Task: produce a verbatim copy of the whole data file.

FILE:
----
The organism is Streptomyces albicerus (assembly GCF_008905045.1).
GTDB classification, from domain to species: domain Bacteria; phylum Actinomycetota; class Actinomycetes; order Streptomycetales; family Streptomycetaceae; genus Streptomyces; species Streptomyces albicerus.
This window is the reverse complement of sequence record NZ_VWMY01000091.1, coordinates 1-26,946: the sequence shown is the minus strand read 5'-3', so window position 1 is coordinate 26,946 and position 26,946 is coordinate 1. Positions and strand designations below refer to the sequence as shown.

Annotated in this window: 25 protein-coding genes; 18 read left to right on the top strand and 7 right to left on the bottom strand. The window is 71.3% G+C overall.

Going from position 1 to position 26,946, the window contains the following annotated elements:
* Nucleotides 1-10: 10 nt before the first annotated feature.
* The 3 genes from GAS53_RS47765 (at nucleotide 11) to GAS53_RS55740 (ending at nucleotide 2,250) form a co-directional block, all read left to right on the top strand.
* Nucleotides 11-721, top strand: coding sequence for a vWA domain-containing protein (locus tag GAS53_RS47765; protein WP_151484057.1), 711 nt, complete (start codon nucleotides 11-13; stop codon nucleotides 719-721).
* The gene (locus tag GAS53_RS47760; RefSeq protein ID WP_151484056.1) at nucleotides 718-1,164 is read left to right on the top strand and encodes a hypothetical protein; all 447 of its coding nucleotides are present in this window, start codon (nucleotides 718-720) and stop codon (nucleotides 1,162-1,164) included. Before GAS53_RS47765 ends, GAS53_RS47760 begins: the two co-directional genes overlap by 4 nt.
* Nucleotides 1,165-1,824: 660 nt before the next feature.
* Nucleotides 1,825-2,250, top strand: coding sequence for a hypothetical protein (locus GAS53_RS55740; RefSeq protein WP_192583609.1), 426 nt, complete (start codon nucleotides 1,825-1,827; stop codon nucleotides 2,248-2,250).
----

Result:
The organism is Streptomyces albicerus (assembly GCF_008905045.1).
GTDB classification, from domain to species: domain Bacteria; phylum Actinomycetota; class Actinomycetes; order Streptomycetales; family Streptomycetaceae; genus Streptomyces; species Streptomyces albicerus.
This window is the reverse complement of sequence record NZ_VWMY01000091.1, coordinates 1-26,946: the sequence shown is the minus strand read 5'-3', so window position 1 is coordinate 26,946 and position 26,946 is coordinate 1. Positions and strand designations below refer to the sequence as shown.

Annotated in this window: 25 protein-coding genes; 18 read left to right on the top strand and 7 right to left on the bottom strand. The window is 71.3% G+C overall.

Going from position 1 to position 26,946, the window contains the following annotated elements:
* Nucleotides 1-10: 10 nt before the first annotated feature.
* The 3 genes from GAS53_RS47765 (at nucleotide 11) to GAS53_RS55740 (ending at nucleotide 2,250) form a co-directional block, all read left to right on the top strand.
* Nucleotides 11-721, top strand: coding sequence for a vWA domain-containing protein (locus tag GAS53_RS47765; protein WP_151484057.1), 711 nt, complete (start codon nucleotides 11-13; stop codon nucleotides 719-721).
* The gene (locus tag GAS53_RS47760; RefSeq protein ID WP_151484056.1) at nucleotides 718-1,164 is read left to right on the top strand and encodes a hypothetical protein; all 447 of its coding nucleotides are present in this window, start codon (nucleotides 718-720) and stop codon (nucleotides 1,162-1,164) included. Before GAS53_RS47765 ends, GAS53_RS47760 begins: the two co-directional genes overlap by 4 nt.
* Nucleotides 1,165-1,824: 660 nt before the next feature.
* Nucleotides 1,825-2,250, top strand: coding sequence for a hypothetical protein (locus GAS53_RS55740; RefSeq protein WP_192583609.1), 426 nt, complete (start codon nucleotides 1,825-1,827; stop codon nucleotides 2,248-2,250).